Plain English campaign news articles
- Created on Thursday, 04 September 2014 09:26
We at the Campaign have spent plenty of time attacking the use of jargon in various industries. We have criticised those relying on waffle in banks, universities, supermarkets, and all manner of other industries.
However, when it comes to the NHS, the issue is a bit more serious than collaring deceitful salesmanship or ambiguous terms and conditions. We’re dealing with information that could seriously and directly damage someone’s health.
Fry's English Delight
- Created on Tuesday, 02 September 2014 15:37
The Campaign appeared on Stephen Fry's show, 'Fry's English Delight', episode entitled: 'Plain English'. To hear Chrissie and Tony on the show, follow this link to 'Fry's English Delight'.
Take a plain English diploma in September
- Created on Tuesday, 19 August 2014 15:39
We have limited spaces available on our diploma course starting with an introductory 2 day workshop on the 25 and 25 September 2014 in London.
Since we began in 1979, we have been offering courses in plain English. These courses give people an excellent grounding in plain-English techniques. We have developed the diploma course to give people a higher level of expertise. If you are trying to persuade other people in your organisation to write clearly, it helps to have a qualification in plain English.
Long-winded terms and conditions
- Created on Monday, 07 July 2014 10:18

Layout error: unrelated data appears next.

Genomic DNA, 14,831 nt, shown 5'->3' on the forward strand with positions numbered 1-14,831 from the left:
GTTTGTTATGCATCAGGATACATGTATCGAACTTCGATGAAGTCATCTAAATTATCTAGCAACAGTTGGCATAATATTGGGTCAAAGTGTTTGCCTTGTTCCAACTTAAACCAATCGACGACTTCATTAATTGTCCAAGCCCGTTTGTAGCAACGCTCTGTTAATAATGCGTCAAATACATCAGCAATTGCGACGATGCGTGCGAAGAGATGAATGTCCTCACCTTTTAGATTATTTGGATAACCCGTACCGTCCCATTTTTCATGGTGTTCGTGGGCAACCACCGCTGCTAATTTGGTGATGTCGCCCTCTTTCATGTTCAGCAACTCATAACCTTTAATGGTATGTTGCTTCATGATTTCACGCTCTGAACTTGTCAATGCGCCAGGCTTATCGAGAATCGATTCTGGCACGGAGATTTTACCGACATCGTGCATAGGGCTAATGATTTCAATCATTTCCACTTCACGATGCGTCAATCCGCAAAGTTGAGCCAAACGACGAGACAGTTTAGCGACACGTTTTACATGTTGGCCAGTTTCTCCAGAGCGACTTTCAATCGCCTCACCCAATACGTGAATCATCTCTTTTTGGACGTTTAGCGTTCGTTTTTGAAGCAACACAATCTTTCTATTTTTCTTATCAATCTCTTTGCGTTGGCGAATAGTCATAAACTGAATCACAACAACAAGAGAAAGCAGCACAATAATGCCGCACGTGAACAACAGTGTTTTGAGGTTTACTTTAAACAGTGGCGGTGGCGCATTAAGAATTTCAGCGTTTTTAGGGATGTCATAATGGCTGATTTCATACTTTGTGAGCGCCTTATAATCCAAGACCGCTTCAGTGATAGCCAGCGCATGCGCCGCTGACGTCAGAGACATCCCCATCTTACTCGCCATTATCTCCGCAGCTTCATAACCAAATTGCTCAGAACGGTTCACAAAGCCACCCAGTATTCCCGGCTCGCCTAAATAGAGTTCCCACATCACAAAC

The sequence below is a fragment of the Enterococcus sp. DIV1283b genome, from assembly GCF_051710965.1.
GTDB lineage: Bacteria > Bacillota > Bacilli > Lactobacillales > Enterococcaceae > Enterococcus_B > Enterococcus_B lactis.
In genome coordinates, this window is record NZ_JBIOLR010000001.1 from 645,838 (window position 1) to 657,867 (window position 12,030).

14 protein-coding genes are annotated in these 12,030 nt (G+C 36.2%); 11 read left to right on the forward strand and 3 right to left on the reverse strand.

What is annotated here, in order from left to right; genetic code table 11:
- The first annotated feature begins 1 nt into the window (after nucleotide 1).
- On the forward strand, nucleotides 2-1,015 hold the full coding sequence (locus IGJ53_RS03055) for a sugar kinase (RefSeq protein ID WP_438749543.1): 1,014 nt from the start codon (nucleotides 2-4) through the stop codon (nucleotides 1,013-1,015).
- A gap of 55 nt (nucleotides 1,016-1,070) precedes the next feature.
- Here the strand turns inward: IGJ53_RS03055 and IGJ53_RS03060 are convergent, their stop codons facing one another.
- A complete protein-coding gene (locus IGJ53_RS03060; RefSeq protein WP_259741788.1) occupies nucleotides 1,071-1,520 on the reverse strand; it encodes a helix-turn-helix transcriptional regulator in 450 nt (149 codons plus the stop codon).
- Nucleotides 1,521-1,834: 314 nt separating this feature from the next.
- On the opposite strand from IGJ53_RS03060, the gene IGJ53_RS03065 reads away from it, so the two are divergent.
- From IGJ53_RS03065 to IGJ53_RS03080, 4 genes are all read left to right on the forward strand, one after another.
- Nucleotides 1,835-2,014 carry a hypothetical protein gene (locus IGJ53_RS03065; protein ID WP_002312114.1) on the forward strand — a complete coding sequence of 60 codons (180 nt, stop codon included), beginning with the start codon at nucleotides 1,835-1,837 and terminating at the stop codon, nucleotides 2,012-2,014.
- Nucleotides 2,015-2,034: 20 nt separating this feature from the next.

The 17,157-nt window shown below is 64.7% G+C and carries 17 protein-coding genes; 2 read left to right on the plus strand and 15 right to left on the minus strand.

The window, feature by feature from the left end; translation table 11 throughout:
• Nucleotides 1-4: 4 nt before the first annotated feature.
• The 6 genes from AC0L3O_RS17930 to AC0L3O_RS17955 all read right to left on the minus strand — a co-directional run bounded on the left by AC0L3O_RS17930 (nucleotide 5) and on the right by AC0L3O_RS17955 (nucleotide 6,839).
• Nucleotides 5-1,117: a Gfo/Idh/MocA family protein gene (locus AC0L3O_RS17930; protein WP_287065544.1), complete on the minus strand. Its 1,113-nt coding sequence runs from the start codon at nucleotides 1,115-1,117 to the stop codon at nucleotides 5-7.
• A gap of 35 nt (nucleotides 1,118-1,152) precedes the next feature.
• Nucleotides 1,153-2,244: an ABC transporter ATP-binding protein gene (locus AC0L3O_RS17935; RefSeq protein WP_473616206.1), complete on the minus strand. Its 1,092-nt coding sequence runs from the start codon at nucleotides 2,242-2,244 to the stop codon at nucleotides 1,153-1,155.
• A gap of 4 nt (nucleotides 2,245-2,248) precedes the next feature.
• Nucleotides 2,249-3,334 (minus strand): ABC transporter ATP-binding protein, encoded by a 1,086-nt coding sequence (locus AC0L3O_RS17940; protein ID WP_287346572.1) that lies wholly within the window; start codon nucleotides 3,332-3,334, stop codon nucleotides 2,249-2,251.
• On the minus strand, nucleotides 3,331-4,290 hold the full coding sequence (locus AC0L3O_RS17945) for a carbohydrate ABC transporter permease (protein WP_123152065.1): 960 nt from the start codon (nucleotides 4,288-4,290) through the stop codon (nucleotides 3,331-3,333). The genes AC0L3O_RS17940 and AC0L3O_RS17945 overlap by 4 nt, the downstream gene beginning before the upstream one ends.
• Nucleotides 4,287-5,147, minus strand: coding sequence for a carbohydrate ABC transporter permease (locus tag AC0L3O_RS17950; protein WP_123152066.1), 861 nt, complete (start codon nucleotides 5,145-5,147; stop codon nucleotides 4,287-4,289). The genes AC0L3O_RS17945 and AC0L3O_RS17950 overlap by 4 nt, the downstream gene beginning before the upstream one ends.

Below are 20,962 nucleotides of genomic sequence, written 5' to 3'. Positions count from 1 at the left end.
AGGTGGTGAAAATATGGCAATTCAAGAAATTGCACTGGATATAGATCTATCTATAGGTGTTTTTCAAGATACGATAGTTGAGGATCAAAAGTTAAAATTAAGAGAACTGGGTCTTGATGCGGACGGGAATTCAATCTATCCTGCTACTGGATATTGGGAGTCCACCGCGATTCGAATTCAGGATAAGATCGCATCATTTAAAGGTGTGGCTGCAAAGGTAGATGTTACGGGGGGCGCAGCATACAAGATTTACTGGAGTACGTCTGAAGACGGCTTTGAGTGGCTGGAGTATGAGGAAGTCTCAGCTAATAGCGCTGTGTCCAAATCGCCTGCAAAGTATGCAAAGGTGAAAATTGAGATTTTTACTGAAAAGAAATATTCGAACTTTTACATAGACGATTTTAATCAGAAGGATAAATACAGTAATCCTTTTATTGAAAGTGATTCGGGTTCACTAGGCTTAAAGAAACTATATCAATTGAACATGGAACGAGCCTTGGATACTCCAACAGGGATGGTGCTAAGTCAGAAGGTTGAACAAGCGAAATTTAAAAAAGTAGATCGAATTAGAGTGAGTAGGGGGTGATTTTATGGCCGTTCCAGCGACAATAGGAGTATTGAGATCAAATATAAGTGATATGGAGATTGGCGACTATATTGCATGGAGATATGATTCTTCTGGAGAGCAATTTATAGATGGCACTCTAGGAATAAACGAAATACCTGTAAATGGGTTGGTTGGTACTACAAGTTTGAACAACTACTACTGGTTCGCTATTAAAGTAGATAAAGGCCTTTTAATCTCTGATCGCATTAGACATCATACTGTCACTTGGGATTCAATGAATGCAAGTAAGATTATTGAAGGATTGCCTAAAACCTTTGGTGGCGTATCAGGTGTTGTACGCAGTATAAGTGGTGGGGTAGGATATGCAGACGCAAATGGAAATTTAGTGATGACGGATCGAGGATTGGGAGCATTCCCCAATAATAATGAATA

HSBC head up a list of banking offenders hiding behind ludicrously long-winded terms and conditions.
The list, compiled as part of research by consumer group Fairer Finance, also embarrasses Norwich & Peterborough Building Society, Metro Bank, Natwest and Halifax, who all carry terms and conditions that somehow manage to run on incomprehensibly for over 25,000 words. HSBC’s terms and conditions, clocking in at a grim 34,162 words, are 5000 words longer than George Orwell’s Animal Farm.
Stop this EU nonsense now!
- Created on Friday, 30 May 2014 16:36
The EU is moving further and further away from Plain English, according to European Ombudsman Emily O'Reilly.
Her survey scathingly concludes that, not only is English misused and abused in the ‘Brussels Bubble’, it's been mangled and re-appropriated to the extent that it's now akin to a unique ‘sub dialect’.
O'Reilly, appointed by Parliament to oversee exactly how The European Union goes about its day-to-day business, is highly critical of the implications of what’s happening to English in the “bubble” in question. Mainly, that it’s at a far remove from largely proper use or corrective influence, and prone to the same kind of abuse and misuse that has meant that most types of business English, for example, are often nonsensical.